HomeArticlesAiley in Africa Part Three: Celebrating Our Common Humanity
Ailey in Africa Part Three: Celebrating Our Common Humanity
October 21, 2019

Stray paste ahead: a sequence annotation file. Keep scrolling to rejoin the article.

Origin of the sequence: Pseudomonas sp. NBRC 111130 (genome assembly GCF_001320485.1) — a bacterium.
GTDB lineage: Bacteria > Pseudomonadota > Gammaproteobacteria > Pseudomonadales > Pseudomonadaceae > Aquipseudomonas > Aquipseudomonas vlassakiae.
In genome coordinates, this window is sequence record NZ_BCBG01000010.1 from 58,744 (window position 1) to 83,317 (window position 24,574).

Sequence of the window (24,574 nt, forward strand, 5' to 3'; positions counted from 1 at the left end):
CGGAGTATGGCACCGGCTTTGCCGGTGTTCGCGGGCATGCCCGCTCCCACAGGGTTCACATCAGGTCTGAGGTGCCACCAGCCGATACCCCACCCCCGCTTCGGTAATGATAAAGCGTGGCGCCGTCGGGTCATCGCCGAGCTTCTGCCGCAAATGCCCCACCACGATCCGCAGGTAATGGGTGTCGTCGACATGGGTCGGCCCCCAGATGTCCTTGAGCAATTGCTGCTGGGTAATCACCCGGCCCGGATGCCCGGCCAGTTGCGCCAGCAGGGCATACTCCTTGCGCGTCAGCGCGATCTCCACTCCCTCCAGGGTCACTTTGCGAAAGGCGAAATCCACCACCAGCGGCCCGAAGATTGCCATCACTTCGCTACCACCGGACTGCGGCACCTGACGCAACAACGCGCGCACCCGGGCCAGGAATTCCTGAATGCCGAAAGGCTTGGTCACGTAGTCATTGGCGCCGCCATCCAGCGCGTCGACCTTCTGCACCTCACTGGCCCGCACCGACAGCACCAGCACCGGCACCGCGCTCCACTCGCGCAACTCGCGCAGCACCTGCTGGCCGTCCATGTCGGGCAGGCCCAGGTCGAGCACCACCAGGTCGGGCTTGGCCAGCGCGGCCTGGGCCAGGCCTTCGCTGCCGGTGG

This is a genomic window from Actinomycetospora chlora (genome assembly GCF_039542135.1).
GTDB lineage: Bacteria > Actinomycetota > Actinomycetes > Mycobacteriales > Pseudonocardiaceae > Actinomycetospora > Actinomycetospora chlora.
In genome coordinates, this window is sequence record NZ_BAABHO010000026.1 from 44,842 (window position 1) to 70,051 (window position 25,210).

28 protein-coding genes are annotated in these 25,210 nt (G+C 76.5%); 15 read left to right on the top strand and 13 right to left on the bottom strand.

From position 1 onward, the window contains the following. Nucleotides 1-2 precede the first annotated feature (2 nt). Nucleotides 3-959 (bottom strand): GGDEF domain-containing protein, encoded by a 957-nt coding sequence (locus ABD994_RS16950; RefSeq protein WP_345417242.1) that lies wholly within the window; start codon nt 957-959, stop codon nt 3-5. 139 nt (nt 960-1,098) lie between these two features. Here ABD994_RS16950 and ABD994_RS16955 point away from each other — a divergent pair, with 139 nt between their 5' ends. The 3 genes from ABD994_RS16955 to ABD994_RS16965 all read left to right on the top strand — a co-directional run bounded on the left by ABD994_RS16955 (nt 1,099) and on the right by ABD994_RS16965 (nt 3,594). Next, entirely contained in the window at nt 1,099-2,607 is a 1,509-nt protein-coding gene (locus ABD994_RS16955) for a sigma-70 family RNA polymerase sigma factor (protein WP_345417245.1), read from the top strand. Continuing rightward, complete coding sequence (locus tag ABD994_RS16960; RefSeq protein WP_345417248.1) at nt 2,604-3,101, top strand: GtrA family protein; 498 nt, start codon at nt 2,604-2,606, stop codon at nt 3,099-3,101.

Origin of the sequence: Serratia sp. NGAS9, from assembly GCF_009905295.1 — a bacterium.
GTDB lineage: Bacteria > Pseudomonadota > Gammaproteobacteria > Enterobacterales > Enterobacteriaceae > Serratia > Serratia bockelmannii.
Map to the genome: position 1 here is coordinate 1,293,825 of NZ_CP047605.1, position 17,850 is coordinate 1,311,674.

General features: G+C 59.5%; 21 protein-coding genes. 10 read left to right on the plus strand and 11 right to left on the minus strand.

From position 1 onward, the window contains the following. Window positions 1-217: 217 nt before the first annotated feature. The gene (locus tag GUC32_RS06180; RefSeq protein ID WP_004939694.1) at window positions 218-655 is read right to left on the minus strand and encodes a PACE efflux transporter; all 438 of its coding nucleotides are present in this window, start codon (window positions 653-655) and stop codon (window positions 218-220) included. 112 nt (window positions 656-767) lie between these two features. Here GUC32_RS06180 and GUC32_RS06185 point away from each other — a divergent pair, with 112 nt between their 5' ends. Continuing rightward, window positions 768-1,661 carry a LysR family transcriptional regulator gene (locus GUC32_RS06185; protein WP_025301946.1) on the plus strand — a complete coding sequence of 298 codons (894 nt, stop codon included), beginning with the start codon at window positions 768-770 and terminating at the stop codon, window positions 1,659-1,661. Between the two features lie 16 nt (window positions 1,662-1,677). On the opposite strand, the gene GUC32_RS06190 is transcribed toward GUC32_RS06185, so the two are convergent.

When I was 8 years old, I saw Judith Jamison in a video dancing the solo called ‘Cry’ and and when I saw her dance, I said “I wanna be like that woman.” When Ailey came to South Africa in 1997, they had auditions. Be who you are normally, don’t exaggerate. Don’t do anything you wouldn’t normally do, except be terrific. This was like a kind of deja vu moment to even see the woman live. Because I remember going to the audition, I saw her smiling, and I was grinning like “Oh my God,” and then I made it to Ailey and I was off to New York in ’98. When I went to Ailey, for the first time I had black people teaching me and for me that was part of a whole new experience because my teacher was white, who taught me ballet, and people who treated me like, I didn’t feel like the other. There is a very large difference on the ground in terms of dance in this country since Ailey came the first time. Maybe some of the seeds of what we Maybe some of the seeds of what we South African contemporary dance companies. What happened 17 years ago certainly urged it on and certainly watered the land. The role of the arts is to keep the soul of the individual aligned, to keep the soul of the individual knowing that there is a greater accountability in the work we do to the people. Today we hosted the Alvin Ailey Dance Company to the Apartheid museum. It’s a great honor for us. We created this museum as a memorial, not only to go back to the history of the suffering of our people, but to represent both sides and in the end, reconcile, in line with social cohesion and reconciliation. We were very fortunate, we got the artists the photographers, the film makers, and people who had all the artifacts that we needed to exhibit, so as to be able to give a visitor a holistic experience. It was a very emotional experience being in the apartheid museum, seeing the history of this country unfolding and seeing people rise up for their sense of freedom and for equality. What struck me was how the arts were intertwined within the revolution. Reflecting back on the first time coming to South Africa shortly after apartheid, it was really interesting to be in Soweto, to be able to do outreach and then to be here today, it’s quite beautiful to see how the technique of dance has progressed. We’re here teaching them Horton, a dance that we all trained in as Ailey dancers, you know, at The Ailey School, and then to have a cultural exchange where they showed me a dance based off of tap dancing, to learn something that they’re doing right now you know the “in” dance, it just changes you a little bit. Dances that we’re doing back home, the ‘nae nae,’ and the ‘Sponge Bob, it all stems from an African dance that the tribes did earlier, and they just morphed and manifest into something else. I definitely see that dance is more accessible here because it’s something that has been a part of their history for a long period of time. Culture is what brings peoples together and the work by the dance company here in South Africa, I’m sure will build a new generation of fans, I’m sure will inspire a dozen or so dancers that never thought that they had the talent to dance, and that’s what you want with cultural ambassadors. It’s a huge responsibility and it’s a responsibility that you have to want to take on. You know, because you, you’re representing not only you your country, your hometown, your family and Mr. Ailey and what his thoughts were about dance and the feeling that you get from working in his works. When we perform in Japan, or China, or any other country, they don’t really know what the song is about, but then on the stage what the dancer does with this music, I think that they just feel it. Well I think Judith Jamison put it in a nutshell, it speaks directly to the human spirit. I’ve experienced it all over the world. People are standing immediately after the final drop to the floor, and people clapping, and responding in such a visceral way. Whether you are a religious person or not, it’s a spiritual touching of each individual person. Mr. Ailey’s Company and Duke Ellington, both were considered cultural ambassadors by the United States because of the great work that they did, and it’s because their work, their art, brings people together, and when you bring people together, then you can begin to have the kinds of conversations that governments begin to have over time, but it starts because the people are comfortable with each other. It’s like I’m letting you in my front door, into my living room, to see how I live. The music that they use, jazz and I think the spiritual side of it, the use of music with the church message is is something that speaks to this country right across the board. This continent of mine, 2015 is going to have the largest population 65 percent is going to be under 19 years old. How do we give the young kids of the world today dignity? How do you give them identity? For them to understand that everything that is going around with technology means nothing if you have no culture, and bringing Alvin Ailey here, I’ve seen the reaction of the South African young kids that are next to me, how they react to the movement that transcends Europe, America, and Africa. You respond to it immediately. We are one people. We are all Africans. It doesn’t matter how we slice it, it all boils down to what story you want to tell. We kinda operate more or less the same as Alvin Ailey. We’re into this outreach development which is quite important for everyone, I mean, around us and and the schools itself and also what I’ve realized here in South Africa is that theater, it’s not that much exposed. We appreciate the fact that you guys came and you went around and teaching these kids about where exactly dance comes from. With the new dancers they bring this fire you know, they bring a new energy and it’s sometimes it wakes me up. You know and I feed off with that and I think that that’s what’s beautiful about dance that you give and take from each other. Thank you so much for making the long journey to South Africa. Many of us have seen you dance or have tickets to see you dance, and while it’s a treat for us to do that and for the thousands of South Africans who enjoy your performances I hope the members of the Alvin Ailey team are also able to enjoy this amazing country and it’s warm and hospitable people. So the Alvin Ailey American Dance Theater first visits to South Africa in 1997 to commemorate the lifting of the international cultural boycott and times have changed, but the need for deeper understanding between our people remains, and that’s why their visit here is so important. What politics demonizes, art humanizes. I first saw Alvin Ailey when they came to South Africa in 1997, and when I saw them live on stage, I said to myself, “That’s the kind of company I want to create in this country, to be the epitome of our democracy, to be the epitome of our foundation for our forefathers, for what they’ve been fighting for all these years, to free us from the mental slavery, to free us from colonial slavery.” And the Ailey Dance Theater has created that for me. Tonight symbolizes everything that is who we are as a company, as a country, as people of this continent, and we just wanted to share it with the Ailey company, with the visitors, with the guests around here, to say that we are united because we share something that is common humanity. Being here it’s almost like just a reminder of why ‘Revelations’ has the affect that it has on audiences all over the world. It’s imbued with that sense of celebrating our common humanity and that reminds me of why I make a dance in the first place. It’s the single act of communicating something that gives us all courage. Without courage, we can’t do anything else, and I think I will leave with a little bit more courage from this experience.